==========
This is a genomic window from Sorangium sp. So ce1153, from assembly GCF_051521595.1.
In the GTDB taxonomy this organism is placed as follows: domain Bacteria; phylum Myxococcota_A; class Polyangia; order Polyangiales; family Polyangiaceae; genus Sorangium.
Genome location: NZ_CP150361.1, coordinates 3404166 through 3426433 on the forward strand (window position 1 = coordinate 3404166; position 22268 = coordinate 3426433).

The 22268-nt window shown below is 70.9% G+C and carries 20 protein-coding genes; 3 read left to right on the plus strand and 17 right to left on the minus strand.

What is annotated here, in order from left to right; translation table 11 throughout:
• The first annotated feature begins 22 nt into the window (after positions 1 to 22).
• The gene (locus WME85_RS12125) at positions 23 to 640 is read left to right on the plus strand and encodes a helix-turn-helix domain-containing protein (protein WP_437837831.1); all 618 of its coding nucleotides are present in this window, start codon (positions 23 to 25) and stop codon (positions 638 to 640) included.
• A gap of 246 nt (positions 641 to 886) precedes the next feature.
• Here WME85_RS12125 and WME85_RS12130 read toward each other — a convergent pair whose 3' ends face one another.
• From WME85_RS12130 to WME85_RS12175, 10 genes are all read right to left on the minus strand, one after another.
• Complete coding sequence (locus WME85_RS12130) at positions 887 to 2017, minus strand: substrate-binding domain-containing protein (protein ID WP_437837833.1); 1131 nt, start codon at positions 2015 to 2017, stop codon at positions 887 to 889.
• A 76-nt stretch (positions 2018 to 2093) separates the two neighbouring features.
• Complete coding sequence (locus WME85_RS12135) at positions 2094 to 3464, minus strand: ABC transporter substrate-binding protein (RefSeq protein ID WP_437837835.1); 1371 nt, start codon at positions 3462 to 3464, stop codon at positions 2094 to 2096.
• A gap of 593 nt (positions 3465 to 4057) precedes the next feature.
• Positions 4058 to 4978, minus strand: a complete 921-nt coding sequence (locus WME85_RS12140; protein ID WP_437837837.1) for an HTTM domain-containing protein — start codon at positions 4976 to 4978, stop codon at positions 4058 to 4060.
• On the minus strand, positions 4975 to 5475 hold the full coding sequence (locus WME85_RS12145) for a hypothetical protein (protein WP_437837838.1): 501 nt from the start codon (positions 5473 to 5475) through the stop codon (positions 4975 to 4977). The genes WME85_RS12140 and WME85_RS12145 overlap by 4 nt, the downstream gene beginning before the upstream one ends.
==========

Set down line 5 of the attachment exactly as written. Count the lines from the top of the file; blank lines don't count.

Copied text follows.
What is annotated here, in order from left to right; translation table 11 throughout: